Which comes to the second revelation. I'm going to need more shit to watch.
On my dvd shelf sits plenty of shows that fit the bill for what I'm trying to accomplish here. I've got The Sopranos, The Wire, Oz, The Shield, Law and Order's, Veronica Mars, etc. I could rewatch any number of those and easily fill the next eleven months talking about them. But I want something new.
I've done some Netflix searching I think I might have hit a few shows worth trying.
Naked City Filmed in a gritty cinematic style on the streets of New York, this landmark police drama starring Paul Burke and Horace McMahon helped deliver a sense of realism and put a human face on crime by exploring the personal lives of its characters. This comprehensive set includes a string of the show's most memorable episodes, many of which feature guest spots by noted TV and movie actors, including Maureen Stapleton, Aldo Ray and Sandy Dennis.
Crime Story Kicking off each week with Del Shannon's "Runaway," Michael Mann's cult TV series has retained a fervent following since its premiere in 1986. Set in the early 1960s, the show did away with nostalgia and focused on hard-boiled intensity as Chicago cop Mike Torello (Dennis Farina) aggressively pursued gangster Ray Luca (Anthony Denison). Guest stars include Julia Roberts, Michael Madsen, Pam Grier and Gary Sinise.
Chancer When his under-the-table dealings get him fired from a London bank, charismatic con artist Stephen Crane (Oscar nominee Clive Owen, in one of his earliest starring roles) finds work managing the turnaround of a troubled automobile manufacturer. But no matter how desperately Stephen tries to keep his checkered past bound and tethered, it continues to hunt him down.
Underbelly Exposing the real-life gangland war which raged for over a decade, UNDERBELLY is itself based on the book LEADBELLY: INSIDE AUSTRALIA'S UNDERWORLD by journalists John Silvester and Andrew Rule. This, sometimes fictionalised, account compacts the bitter feud into 13 nail-biting episodes.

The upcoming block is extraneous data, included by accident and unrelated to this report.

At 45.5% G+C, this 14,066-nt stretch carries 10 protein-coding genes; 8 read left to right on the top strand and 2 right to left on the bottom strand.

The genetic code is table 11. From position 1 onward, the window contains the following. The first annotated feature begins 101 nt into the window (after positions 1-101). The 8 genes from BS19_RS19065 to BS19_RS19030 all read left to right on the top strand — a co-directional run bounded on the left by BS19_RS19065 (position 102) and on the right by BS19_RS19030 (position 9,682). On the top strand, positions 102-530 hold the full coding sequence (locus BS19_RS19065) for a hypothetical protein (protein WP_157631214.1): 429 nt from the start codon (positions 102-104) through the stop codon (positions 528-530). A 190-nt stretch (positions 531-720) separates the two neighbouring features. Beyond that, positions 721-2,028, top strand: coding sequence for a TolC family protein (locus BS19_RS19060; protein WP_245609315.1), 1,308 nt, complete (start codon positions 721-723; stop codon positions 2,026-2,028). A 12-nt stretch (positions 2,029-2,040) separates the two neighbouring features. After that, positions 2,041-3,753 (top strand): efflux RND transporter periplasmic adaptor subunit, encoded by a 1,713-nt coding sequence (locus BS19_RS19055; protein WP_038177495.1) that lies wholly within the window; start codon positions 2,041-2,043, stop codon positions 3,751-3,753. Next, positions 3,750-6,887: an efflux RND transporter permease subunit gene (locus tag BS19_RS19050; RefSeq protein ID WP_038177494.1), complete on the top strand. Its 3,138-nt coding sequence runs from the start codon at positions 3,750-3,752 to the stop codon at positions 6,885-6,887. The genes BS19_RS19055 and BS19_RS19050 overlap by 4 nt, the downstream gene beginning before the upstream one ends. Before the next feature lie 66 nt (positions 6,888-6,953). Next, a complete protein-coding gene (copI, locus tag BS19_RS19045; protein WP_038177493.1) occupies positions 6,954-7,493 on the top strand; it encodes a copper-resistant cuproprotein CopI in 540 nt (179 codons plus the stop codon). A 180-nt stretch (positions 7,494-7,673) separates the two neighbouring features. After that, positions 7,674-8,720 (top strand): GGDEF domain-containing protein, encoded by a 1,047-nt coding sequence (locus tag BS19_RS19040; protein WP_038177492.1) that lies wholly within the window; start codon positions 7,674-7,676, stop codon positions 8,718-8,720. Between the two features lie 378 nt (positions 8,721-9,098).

The action begins in 1995 when the Melbourne crime syndicate 'the Carlton Crew' dominate the scene. Drug dealing brothers Jason and Mark Moran (Les Hill and Callan Mulvey) emerge as key players, and are kept under the scrutinising eyes of police officers Steve Owen (Rodger Corser) and Jacqui James (Caroline Craig), members of Task Force Purana. When Jason's driver Carl Williams (Gyton Grantley) double-crosses the brothers in a drug scam it sparks off a chain of bloody events; with more double-crossings, alliances made, alliances broken, extortion, hits ordered, killings, avenge killings and numerous spells in prison. With slick production design, and a huge cast of colourful characters interweaving across the show's long time-frame, it's clear why UNDERBELLY has been heralded one of Australia's best ever crime dramas.
From the so funny it's sad, but that just makes it funnier file...
CHATTANOOGA, Tenn. (WTVC-TV) - A 4-year-old boy, beer in hand, is accused of stealing Christmas presents from his neighbors. It's a strange story, but also a sad one.
April Wright is 21 years old and is going through a divorce with her husband who is in jail. She says she is not sure how her 4-year-old managed to get out of the house, open a beer, and steal the neighbors presents from under their tree. Now she's just glad he's okay and says she won't let it happen again.
The child, Hayden Wright, was found around 1:45 am Tuesday, wandering the streets of his neighborhood. In a police reports, officers said he was wearing a little girl's dress and drinking a beer. The police report says the child had to be taken to the hospital to be treated for alcohol consumption.
April Wright said, "Biggest concern was him being out there, getting kidnapped, getting run over, the alcohol, having to have his stomach pumped."
Wright says she woke up that night at 1:45 am and panicked when she found Hayden was gone. She says she put safety devices on all the doors so her kids couldn't get out, but Hayden was able to break the safety device off the doorknob and get outside.
Once out, Wright says her four year old followed his father's footsteps and was found on Blue Spruce Road, drinking.
"He runs away trying to find his father," she said. "He wants to get in trouble so he can go to jail because that's where his daddy is."
The Hamilton County Sheriff's Office report says Hayden rang the doorbell a few houses down and the neighbor answered, finding the child holding a partially consumeed 12-ounce beer.
Wright said, "He got it out of my father's cooler in the back and how he got it open I don't understand because it was one of those tab beers."
But it doesn't stop there. The report said Hayden then snuck into a neighbor's house through an unlocked front door, and stole five wrapped Christmas gifts. One was a girl's brown dress which Hayden was wearing when police found him.
"Going to the neighbor's house and taking their presents, very embarrassing," said April.
She admits she was not just embarrassed, but scared, and rushed to the hospital that night with Hayden. She said she tries to be a good mother and loves her son, but now feels like a failure.